Posted by: cruise2 | 4 November, 2013

Profits For Crystal And Losses For Fred. Olsen


While financial results from the likes of Carnival Corp & PLC, Royal Caribbean International and Norwegian Cruise Line are routinely reported in the media, Cruise Business Online reporter Kari Reinikainen has been busy seeking out details for some of the less obvious cruise lines whose results can still be obtained because they are owned by listed companies.

Crystal Symphony – The Atrium

For example, cruise operations of the Japanese company Nippon Yusen Kaisha (NYK Lines), returned to profit in the second quarter of its financial year, i.e. July through September 2013, on a broad-based recovery, as the company reported on its website.

Cruise activities account for 1.7% of NYK’s overall revenues and resulted losses of 1.2 billion yen (about $11.7 million) in 2011 and 3.7 billion yen (about $36 million) in 2012, but are now finally showing a turnaround to profit.

The group’s cruise division includes Crystal Cruises, based in Los Angeles, with the 1,090-berth Crystal Serenity and 960-berth Crystal Symphony, and Asuka Cruises of Tokyo, which operates the 800-berth Asuka II, the former Crystal Harmony.

NYK recorded a quarterly profit on its cruise business of 1.1 billion yen (about $11 million) in the latest period, a complete turnaround from the 1.2 billion yen (about $12 million) loss that it recorded in the same period last year. Revenues rose by almost 40%, from 17.9 billion (about $181 million) to 24.9 billion yen (about $252 million).

Crystal Symphony

Crystal posted a large year-on-year increase in revenue due to robust sales, particularly for Mediterranean cruises, while sales at Asuka Cruises in Japan were firm due to strong demand for summer cruises.

Changes at Crystal in recent times have seen the arrival in 2011 of Jack Anderson, who came from Seabourn, and as Crystal’s senior vice-president marketing and sales has focused on pricing and yield. And last month, Edie Bornstein, latterly with Azamara Club Cruises (and also once previously with Seabourn) was appointed as the line’s new president, replacing Gregg Michel. Anderson has now been appointed vice-chairman and he and Bornstein report to Crystal chairman and chief executive officer Nobuyoshi Kuzuya. Crystal of course also went all-inclusive in the spring of 2012.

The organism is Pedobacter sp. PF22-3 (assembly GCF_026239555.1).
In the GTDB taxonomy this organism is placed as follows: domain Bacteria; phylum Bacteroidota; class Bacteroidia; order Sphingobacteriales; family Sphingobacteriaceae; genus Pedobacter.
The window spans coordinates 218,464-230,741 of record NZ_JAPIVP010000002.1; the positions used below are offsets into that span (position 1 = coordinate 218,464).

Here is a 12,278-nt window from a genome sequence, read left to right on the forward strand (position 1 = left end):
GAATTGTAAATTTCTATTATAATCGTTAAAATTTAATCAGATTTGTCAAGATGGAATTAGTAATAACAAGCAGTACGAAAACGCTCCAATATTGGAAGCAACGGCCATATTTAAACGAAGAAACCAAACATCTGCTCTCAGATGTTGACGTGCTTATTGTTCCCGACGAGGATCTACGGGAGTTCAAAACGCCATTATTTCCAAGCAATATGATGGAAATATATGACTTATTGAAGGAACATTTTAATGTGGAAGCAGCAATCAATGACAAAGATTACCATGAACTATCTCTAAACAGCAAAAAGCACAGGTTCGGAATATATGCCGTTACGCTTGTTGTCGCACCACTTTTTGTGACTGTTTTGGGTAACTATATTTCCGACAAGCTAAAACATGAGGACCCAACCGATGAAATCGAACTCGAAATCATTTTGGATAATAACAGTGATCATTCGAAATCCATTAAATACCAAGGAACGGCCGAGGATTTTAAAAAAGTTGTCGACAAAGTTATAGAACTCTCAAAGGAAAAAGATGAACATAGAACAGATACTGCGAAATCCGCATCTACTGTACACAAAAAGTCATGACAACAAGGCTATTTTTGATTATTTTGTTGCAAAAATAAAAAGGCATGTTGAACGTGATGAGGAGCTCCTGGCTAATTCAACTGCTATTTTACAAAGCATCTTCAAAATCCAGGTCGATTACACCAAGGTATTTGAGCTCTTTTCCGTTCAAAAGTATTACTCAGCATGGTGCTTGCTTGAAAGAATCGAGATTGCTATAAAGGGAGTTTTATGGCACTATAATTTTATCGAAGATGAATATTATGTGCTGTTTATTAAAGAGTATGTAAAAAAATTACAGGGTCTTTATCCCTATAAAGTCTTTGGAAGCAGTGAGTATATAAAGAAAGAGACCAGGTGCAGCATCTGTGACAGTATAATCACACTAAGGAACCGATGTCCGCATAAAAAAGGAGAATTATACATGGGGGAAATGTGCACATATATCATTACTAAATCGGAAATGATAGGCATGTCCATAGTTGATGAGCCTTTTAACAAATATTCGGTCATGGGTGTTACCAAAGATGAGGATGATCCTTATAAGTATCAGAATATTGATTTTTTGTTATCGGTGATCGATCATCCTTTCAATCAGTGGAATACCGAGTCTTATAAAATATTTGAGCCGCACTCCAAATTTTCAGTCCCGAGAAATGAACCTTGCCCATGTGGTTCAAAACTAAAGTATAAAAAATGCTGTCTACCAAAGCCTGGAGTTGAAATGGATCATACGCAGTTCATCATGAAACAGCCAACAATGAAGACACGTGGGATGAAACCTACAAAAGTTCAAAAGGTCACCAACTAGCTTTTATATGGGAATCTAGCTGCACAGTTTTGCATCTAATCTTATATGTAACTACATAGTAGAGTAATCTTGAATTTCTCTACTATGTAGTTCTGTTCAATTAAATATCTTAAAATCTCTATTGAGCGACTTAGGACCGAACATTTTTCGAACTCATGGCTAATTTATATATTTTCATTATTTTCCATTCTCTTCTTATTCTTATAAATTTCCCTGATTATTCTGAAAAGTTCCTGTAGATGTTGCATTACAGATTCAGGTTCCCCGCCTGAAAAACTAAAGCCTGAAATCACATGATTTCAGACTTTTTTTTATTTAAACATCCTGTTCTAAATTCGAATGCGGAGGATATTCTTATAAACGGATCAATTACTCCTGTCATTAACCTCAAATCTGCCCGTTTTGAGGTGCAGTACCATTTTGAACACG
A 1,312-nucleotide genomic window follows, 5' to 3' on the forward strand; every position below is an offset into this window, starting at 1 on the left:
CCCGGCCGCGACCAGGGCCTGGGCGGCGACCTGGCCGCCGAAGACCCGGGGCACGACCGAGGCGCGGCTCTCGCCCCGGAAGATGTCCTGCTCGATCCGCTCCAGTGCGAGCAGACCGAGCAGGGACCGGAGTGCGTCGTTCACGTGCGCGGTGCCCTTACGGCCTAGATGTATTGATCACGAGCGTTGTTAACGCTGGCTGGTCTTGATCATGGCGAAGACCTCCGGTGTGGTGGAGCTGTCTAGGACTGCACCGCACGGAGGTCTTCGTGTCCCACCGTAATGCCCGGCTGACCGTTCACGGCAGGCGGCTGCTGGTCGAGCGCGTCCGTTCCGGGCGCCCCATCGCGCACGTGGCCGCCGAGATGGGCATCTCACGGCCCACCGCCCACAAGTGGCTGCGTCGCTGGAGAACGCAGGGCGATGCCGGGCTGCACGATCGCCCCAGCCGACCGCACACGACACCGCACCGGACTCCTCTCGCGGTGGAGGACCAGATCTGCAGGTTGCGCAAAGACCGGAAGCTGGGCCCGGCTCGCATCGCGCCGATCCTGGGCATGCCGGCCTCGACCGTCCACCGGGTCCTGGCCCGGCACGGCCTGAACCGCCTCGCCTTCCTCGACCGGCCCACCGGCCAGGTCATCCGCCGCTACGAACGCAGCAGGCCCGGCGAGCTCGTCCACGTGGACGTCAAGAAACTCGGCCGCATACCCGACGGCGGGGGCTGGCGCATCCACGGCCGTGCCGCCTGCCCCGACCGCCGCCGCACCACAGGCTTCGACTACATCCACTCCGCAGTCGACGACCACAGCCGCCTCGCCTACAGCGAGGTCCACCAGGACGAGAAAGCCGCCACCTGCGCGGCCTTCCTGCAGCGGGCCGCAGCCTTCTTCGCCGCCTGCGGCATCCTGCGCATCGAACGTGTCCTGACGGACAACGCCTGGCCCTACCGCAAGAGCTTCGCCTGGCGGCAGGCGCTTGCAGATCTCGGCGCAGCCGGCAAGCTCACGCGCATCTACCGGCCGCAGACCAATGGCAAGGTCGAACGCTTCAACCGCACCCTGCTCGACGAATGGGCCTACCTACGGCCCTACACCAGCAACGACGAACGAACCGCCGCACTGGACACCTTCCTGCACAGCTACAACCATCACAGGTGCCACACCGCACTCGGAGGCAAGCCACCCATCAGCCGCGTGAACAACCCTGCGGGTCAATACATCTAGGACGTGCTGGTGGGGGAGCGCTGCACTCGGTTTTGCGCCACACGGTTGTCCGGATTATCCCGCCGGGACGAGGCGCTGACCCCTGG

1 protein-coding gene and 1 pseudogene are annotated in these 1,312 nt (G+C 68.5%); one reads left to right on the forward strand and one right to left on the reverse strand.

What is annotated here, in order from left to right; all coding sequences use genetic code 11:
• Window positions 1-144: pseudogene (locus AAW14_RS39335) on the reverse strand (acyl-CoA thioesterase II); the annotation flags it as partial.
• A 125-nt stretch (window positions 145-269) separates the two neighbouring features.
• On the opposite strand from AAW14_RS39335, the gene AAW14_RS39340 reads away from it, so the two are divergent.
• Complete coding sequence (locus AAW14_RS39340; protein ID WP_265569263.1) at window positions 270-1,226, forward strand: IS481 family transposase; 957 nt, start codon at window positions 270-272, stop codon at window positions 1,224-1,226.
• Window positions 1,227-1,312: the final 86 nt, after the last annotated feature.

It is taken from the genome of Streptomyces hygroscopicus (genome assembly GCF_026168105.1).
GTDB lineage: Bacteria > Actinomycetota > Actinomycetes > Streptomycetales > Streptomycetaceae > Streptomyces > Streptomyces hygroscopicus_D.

Meanwhile, through its Norwegian owners, UK-based Fred. Olsen Cruise Lines, operator of four small-to-medium-sized vessels, has recorded a sharp increase in losses along with a slight fall in revenues in the first nine months of 2013, while equity increased, debt fell and the cash position remained little changed.

Fred. Olsen reported a pre tax loss of NOK97 million (about $16.2 million) for January through September, almost two-and-a-half times the loss of NOK40 million (about $6.7 million) recorded in the same period in 2012.

Balmoral - Fred. Olsen Cruise Lines

Balmoral – Fred. Olsen Cruise Lines

Revenues fell by about 13%, from NOK1.29 billion (about $215.8 million) to NOK1.12 billion (about $187.4 million), while the line’s operating loss of NOK80 million (about $13.4 million) compared to an operating profit of NOK18 million (about $3 million) in the same period in 2012.

Ganger Rolf and Bonheur, the two Norwegian holding companies that own all the shares of Fred. Olsen Cruise Lines, have reported the figures in their own most recent results. Oslo-listed Ganger Rolf and Bonheur are both controlled by the Olsen family.

The Ipswich-based cruise line cut interest-bearing debt more than 20%, from NOK1.05 billion (about $175.5 million) to NOK826 million (about $138 million) at the end of September, while cash on hand decreased by about 14.5% from NOK255 million (about $42.7 million) to NOk218 million (about $36.5 million) in the same period.

Fred. Olsen is changing its business philosophy by offering more overnight port stays and more short cruises from UK ports. Its 2014 cruise programme includes cruises from 10 ports around the UK. A recent short cruise from Belfast by the 839-berth Boudicca did not receive good reports however. First, it apparently it attracted the wrong crowd – lots of partygoers in addition to regular Fred. Olsen cruisers – and after the ship returned to Belfast at 4:30 am, all passengers were required to be ashore by 6:15-6:45 am – hardly an invitation to return!


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